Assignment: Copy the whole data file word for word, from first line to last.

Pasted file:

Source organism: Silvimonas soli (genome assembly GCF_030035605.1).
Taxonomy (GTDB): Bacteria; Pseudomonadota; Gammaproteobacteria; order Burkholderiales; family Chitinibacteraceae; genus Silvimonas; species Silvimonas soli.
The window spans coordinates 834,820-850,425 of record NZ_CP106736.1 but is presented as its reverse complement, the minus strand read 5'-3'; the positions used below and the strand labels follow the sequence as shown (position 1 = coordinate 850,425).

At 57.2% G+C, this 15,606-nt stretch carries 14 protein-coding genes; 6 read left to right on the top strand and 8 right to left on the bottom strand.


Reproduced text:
Source organism: Silvimonas soli (genome assembly GCF_030035605.1).
Taxonomy (GTDB): Bacteria; Pseudomonadota; Gammaproteobacteria; order Burkholderiales; family Chitinibacteraceae; genus Silvimonas; species Silvimonas soli.
The window spans coordinates 834,820-850,425 of record NZ_CP106736.1 but is presented as its reverse complement, the minus strand read 5'-3'; the positions used below and the strand labels follow the sequence as shown (position 1 = coordinate 850,425).

At 57.2% G+C, this 15,606-nt stretch carries 14 protein-coding genes; 6 read left to right on the top strand and 8 right to left on the bottom strand.